Monday, 22 August 2011

Behind the Iron Curtain

As well as learning how to be a bloke, I spent the weekend catching up on old copies of the London Review of Books. In the 19 May 2011 issue, a review of a book about Western visitors to Communist China called Passport to Peking (whose title the reviewer informs us 'uses the old spellings for period effect' but which I think is probably a play on the film named Passport to Pimlico) contained the diverting information that Stanley Spencer spent his entire trip to China (courtesy of the Britain-China Friendship Association) wearing his pyjamas as underclothes under his suit, 'the cord ... trailing from the bottom of his trousers', flatly refused to touch Chinese food, living 'on boiled eggs and toast ... sometimes demanding fish and chips' and refused an invitation to a meeting from Zhou Enlai, on the grounds that 'he was too busy with a drawing', but then relented 'on condition that "politics are not mentioned."'

The review also noted that, 'Stanley Spencer explained to Zhou that China was like Cookham. The Ming Tombs reminded him of the village of Wangford, where he had married his first wife. Morgan Phillips found that Beijing was much like Bedford. The physician Derrick James noted that Prague, visited on the way to Beijing, resembled Maidstone [!?]. Hugh Casson compared Moscow to Manchester a hundred years earlier; the great scientist Joseph Needham mystifyingly thought that Kunming was a bit like the vicarage at Duxford near Cambridge; the artist Paul Hogarth wrote that travelling from Beijing to Shanghai was much the same as going from Sheffield to Manchester.'

I think this comparing thing must be a particularly British pheonomenon - certainly, we travelled about Yugoslavia and its neighbours in the early eighties with a book written by a man who could not resist relating the Balkan landscape to one or other of the counties of England. He seemed to have no way of explaining things, other than to say, 'The Vojvodina [or wherever] is reminiscent of Warwickshire, with a touch of Wiltshire, and a splash of the most southeastern tip of Dorset thrown in.'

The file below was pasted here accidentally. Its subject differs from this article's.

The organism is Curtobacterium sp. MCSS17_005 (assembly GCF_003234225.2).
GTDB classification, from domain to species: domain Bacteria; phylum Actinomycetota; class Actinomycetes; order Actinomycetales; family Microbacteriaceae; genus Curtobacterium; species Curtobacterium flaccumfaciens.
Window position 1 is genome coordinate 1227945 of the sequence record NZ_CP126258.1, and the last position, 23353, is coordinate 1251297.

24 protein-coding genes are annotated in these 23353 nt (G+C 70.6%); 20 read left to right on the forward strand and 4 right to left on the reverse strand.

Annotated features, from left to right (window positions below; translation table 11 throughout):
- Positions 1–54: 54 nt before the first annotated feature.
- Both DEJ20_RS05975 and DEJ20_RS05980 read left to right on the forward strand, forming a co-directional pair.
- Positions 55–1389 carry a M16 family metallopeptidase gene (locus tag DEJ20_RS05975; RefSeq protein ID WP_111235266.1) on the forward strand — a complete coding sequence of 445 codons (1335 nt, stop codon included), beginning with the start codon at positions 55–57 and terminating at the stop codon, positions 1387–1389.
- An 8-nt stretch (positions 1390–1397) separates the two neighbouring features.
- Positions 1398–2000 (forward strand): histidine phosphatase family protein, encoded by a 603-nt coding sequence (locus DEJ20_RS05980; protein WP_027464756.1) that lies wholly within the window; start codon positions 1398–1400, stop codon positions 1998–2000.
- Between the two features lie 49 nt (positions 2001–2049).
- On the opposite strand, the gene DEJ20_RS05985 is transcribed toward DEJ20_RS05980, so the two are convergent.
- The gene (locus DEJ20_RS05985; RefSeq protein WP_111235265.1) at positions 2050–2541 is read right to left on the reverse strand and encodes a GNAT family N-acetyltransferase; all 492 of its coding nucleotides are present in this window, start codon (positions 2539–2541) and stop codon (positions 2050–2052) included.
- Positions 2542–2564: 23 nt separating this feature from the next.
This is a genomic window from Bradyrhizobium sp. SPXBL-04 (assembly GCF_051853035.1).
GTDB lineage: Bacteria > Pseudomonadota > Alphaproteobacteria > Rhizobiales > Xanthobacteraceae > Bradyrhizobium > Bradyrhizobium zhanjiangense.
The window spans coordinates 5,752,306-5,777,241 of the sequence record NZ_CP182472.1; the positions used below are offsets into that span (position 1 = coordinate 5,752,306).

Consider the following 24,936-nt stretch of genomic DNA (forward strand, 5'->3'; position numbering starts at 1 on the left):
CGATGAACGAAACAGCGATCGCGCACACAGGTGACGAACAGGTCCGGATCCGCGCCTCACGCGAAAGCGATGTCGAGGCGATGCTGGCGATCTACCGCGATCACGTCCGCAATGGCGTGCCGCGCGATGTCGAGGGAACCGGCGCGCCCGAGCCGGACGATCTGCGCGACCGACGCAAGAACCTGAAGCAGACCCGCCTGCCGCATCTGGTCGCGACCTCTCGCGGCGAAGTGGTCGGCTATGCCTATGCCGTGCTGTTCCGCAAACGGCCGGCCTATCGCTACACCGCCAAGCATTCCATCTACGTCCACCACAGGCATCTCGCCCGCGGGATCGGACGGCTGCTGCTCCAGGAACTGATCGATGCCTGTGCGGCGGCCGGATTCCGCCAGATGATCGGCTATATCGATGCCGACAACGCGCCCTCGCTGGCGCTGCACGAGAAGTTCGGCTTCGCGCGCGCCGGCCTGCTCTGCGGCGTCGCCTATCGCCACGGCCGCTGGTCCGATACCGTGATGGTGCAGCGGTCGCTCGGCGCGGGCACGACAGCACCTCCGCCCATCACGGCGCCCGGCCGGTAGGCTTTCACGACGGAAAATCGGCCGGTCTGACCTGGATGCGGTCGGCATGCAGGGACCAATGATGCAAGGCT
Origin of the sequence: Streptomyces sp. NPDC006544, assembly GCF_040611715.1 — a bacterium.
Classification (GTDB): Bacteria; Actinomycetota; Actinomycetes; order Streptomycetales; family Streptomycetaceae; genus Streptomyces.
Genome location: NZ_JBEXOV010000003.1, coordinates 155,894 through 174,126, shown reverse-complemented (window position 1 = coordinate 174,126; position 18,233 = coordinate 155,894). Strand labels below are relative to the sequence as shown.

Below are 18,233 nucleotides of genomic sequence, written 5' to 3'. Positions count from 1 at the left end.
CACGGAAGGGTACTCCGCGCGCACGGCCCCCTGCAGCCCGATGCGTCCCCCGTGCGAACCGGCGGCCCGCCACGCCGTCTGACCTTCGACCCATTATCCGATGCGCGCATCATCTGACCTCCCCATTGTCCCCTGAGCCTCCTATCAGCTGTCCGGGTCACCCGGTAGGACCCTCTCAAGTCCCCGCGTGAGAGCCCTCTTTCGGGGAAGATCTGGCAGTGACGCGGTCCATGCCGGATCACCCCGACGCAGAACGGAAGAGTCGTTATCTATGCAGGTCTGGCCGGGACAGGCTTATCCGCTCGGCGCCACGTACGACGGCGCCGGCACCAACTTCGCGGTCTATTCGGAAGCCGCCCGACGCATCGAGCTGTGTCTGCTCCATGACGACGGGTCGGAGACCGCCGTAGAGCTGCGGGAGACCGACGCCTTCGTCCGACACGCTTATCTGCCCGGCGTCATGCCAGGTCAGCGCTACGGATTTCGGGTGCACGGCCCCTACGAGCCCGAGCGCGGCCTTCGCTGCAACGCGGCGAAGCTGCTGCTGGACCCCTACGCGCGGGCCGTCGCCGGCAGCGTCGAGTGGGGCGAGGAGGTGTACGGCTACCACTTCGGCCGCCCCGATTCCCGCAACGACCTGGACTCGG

The most interesting thing in the review as far as I was concerned though, in the light of my mixed emotions about the apparent improvements in daily life in Moscow, was this quote from Hugh Casson (who, I gather, was in charge of architecture during the Festival of Britain):

'Today, once behind the Iron Curtain, every building ... even such prosaic objects as trolley-buses or chocolate cake ... are invested with a new mystery, an atmosphere of the other side of the looking-glass which gives a keener edge to everything.'

It seems to me that Casson perfectly articulates something that I have always felt uneasy about, even though I've never been able to put it into words - the fact that the pleasure one got from being allowed a glimpse of that secret, menacing world, which other human beings had to put up with as a permanent reality but which Westerners could pop in and out of, was at least partly voyeuristic. It was the same kind of thrill that people were seeking when they used to peer through the rails at Bedlam.

And, in case anyone has been too influenced by our friend's positive comments about the dazzling present day reality in what was the old Eastern bloc, I urge them to buy this new thriller, written by Gaw, of Ragbag and the Dabbler. Inter alia, the book describes in vivid detail just what a mistake dipping your toe into the post-Soviet world can be, all proceeds from its sale go to the British Legion and it is a snip at under five quid.


  1. I was lucky enough to visit Prague the year before the Wall came down and I also remember having mixed feelings. On the one hand I was appalled by palpable atmosphere of fear and oppression - one man was too scared to even give me directions. But on the other hand, it was very exciting, as if I'd walked into a John Le Carre novel. Was the man 20 yards behind following me? What would he do if I dodged into an alley?

    As you say, those of us from the West had the privilege of being able to walk away whenever we liked, armed with several years' worth of dinner party anecdotes.

    I felt haunted by my time in Prague and bored lots of people about it. Little did I know that in just over a year, Vaclav Havel would be surrounded by cheering crowds in Wenceslas Square.

  2. There was also the odd feeling you had when you flew home and caught the tube back into London and listened to people talking in a way that suggested they didn't know how lucky they were. I imagine aid workers coming back from really poor parts of the world get that to the power of ten. Re Havel, one of the best things I ever read was his Civil Society essay.